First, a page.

What's Blooming in the Greenhouse
In the warm greenhouse (No. 1), there is a pot of bright yellow Cyrtanthus in bloom. These look like Cyrtanthus mackenii cooperi, except they bloom much more freely and the yellow color is more vivid. Stan Tyson gave the pot to me several years ago, and the fading tag seems to say 'Yellow Gloria' if I am reading it correctly.
Cyrtanthus mackenii 'Yellow Gloria' (?)
John Ingram mentioned in Facebook that he had several colorful types of Cyrtanthus mackenii hybrids from Greg Pettit in South Africa. They were apparently developed as potential cut flowers, a big item in South Africa; but John says they are too short-lived to make useful cut flowers. The one I have makes a very nice pot plant.
Numerous Lachenalia species and hybrids are blooming in the cool greenhouse (No. 2), and the Scadoxus puniceus are starting to send up their blooms. I always look forward to the Scadoxus puniceus blooming, as their inflorescences are large and vividly colored. And nothing else is really in bloom in my greenhouses as this time of year. They are a treat to grow. The Lachenalia tend to get very leggy, but not strictly "etiolated," probably because of the weak winter sun at these latitudes (40°N). I try to keep the temperatures in greenhouse No. 2 at about 45°F in winter, but that does not compensate for the poor sunlight.
In the big greenhouse (No. 4) a couple of Clivia are blooming. One is a nice almost-yellow interspecific, my No. 1686, from seed from James and Connie Abel. This was planted in 2003, and this is not the first time it has bloomed; it just looks much nicer this year!
Interspecific Clivia Hybrid #1686 from the Abels
To the eye, #1686 looks more intensely yellow, and there is less pink color to it. My camera is under-sensitive to yellow (or overly sensitive to blue perhaps?) in my opinion.
What's Blooming Outdoors
Very little is happening outdoors so far, except that Galanthus elwesii is blooming a few weeks earlier than usual. Galanthus nivalis is in bud, with white color showing, and many of the daffodils (Narcissus cultivars) are coming up. There are no blooms showing color yet on the daffs.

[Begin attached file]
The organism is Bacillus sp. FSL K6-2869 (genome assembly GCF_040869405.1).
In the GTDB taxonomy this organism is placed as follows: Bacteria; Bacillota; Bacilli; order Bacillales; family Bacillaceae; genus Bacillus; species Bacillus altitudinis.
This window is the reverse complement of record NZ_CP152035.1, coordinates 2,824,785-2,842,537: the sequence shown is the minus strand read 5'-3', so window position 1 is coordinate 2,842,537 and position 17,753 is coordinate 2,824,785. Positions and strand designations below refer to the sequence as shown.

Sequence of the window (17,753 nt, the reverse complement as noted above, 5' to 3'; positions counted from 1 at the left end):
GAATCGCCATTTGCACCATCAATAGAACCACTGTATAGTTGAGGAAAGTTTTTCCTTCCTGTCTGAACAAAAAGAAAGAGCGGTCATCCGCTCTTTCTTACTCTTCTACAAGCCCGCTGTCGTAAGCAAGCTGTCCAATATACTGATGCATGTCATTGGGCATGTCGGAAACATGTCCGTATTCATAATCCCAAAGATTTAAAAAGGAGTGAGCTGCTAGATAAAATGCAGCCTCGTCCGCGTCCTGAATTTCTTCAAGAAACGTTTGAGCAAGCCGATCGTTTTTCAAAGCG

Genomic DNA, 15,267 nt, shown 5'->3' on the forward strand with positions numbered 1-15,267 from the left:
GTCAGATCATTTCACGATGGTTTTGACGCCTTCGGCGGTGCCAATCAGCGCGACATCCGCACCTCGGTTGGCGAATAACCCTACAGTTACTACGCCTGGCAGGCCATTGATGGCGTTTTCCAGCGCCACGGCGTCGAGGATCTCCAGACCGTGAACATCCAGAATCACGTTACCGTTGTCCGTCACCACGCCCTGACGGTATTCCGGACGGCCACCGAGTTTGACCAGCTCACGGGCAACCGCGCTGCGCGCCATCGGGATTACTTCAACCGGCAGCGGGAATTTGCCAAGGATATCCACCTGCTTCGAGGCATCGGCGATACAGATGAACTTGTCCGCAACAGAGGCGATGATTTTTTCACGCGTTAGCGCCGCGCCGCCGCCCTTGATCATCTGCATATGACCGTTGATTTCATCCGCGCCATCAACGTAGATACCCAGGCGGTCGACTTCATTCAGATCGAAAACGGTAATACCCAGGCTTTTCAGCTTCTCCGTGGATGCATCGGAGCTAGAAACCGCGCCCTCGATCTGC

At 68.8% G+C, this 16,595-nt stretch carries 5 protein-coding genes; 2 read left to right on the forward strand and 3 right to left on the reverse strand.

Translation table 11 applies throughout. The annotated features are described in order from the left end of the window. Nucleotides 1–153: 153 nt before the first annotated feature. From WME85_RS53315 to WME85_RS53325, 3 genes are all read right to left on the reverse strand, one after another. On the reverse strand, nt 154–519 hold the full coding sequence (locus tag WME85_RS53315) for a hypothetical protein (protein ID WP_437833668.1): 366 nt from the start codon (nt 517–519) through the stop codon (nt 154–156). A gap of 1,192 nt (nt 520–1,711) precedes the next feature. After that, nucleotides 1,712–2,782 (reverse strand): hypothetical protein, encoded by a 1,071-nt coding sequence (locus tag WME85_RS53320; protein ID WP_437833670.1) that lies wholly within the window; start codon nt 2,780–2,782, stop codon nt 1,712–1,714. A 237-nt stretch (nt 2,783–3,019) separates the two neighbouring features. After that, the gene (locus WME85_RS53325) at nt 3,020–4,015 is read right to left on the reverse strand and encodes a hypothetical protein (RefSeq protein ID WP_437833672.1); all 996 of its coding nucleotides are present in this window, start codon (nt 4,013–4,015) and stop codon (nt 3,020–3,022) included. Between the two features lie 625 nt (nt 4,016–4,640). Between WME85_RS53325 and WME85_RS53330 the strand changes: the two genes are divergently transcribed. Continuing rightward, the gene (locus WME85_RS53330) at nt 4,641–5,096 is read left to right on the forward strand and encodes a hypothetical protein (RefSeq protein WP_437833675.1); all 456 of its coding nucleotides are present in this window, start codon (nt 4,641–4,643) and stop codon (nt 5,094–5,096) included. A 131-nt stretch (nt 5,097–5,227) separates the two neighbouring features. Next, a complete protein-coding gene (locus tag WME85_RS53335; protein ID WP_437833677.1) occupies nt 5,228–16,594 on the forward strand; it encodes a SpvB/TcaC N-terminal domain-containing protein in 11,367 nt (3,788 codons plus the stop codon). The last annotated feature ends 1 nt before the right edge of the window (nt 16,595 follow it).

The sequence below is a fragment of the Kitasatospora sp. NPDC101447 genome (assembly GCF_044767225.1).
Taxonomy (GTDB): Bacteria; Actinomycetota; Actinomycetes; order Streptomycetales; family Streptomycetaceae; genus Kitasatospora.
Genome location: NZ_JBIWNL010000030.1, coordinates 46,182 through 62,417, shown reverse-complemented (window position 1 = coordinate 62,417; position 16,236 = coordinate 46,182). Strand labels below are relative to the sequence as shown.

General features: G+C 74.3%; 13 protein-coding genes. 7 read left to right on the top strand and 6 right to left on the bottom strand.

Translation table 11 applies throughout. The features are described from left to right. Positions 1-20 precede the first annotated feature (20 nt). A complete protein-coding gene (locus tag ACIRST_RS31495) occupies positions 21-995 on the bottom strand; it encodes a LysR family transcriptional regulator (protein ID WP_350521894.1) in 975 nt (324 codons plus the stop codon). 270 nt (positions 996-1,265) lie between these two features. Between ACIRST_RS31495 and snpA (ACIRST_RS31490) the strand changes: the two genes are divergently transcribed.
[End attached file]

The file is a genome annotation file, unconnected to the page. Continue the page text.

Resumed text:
Galanthus elwesii #1913
One other Galanthus is in bloom now, G. nivalis atkisii, which looks like elwesii at first glance. The leaves are distinctly nivalis-like in atkisii.
I've seen more articles on this peculiarly mild winter weather that attribute it to the combination of La Niña and the North Atlantic Oscillation (NAO). I certainly can't remember a winter as mild as this one has been! I anticipate that there will be swarms of noxious little bugs to deal with once warm weather arrives in earnest. Cold winters kill off lots of the bugs, and this has not been a cold winter. Ergo, many more bugs await us! Be prepared.
I have not noticed any articles directly linking climate change/global warming with this unusual combination of abnormal Arctic Osciallation (AO), La Niña, and the North Atlantic Oscillation (NAO). Still, the linkage certainly suggests itself. By the way, the AO has been keeping the cold arctic weather confined in the Far North, which may explain why Alaska has been having unusual problems with heavy snows and sea ice leading to isolation of towns like Nome.
It looks as if many places in the U.S.A. are going to see unusually early bloom on spring flowers this year. This always increases the risks to flowers and trees that they will be caught by a late freeze. So watch for this, since perfectly hardy plants newly emerged from dormancy and in active growth can be very sensitive to a hard freeze.
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Good gardening, from here in central Indiana
Look up technical terms in the Glossary of Plant Biology